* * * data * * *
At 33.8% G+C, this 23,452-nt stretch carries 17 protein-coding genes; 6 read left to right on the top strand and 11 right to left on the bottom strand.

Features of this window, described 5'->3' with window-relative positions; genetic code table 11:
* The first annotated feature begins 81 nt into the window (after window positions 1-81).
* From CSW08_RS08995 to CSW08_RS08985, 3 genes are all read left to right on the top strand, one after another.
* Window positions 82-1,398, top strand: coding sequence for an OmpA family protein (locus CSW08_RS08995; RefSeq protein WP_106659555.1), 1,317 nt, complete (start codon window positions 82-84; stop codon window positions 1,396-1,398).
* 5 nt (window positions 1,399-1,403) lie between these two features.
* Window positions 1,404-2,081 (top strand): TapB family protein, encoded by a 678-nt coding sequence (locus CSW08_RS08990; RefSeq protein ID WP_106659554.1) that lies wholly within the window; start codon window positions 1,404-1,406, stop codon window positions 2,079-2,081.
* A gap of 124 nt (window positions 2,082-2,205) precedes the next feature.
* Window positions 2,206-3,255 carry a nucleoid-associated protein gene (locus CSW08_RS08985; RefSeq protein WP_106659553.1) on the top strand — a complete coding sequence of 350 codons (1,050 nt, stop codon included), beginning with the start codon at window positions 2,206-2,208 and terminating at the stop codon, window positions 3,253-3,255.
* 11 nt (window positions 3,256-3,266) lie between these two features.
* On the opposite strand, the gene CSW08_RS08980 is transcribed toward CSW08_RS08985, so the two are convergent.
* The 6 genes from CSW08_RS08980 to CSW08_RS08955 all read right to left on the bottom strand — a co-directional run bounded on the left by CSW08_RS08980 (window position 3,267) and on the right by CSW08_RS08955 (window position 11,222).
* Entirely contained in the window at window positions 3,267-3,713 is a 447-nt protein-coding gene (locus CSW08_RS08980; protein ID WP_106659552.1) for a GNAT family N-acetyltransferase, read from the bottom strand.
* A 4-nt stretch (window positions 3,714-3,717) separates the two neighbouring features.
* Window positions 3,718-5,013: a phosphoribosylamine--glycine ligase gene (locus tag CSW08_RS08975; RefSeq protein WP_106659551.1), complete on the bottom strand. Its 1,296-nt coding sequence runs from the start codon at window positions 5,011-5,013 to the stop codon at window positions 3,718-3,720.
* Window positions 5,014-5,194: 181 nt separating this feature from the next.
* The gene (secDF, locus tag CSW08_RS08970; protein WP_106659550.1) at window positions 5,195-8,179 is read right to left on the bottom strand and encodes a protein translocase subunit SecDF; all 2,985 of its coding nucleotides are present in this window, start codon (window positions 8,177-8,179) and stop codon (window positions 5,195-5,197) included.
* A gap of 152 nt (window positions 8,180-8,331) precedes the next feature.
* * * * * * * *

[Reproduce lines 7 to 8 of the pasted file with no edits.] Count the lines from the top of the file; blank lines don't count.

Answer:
* Window positions 1,404-2,081 (top strand): TapB family protein, encoded by a 678-nt coding sequence (locus CSW08_RS08990; RefSeq protein ID WP_106659554.1) that lies wholly within the window; start codon window positions 1,404-1,406, stop codon window positions 2,079-2,081.
* A gap of 124 nt (window positions 2,082-2,205) precedes the next feature.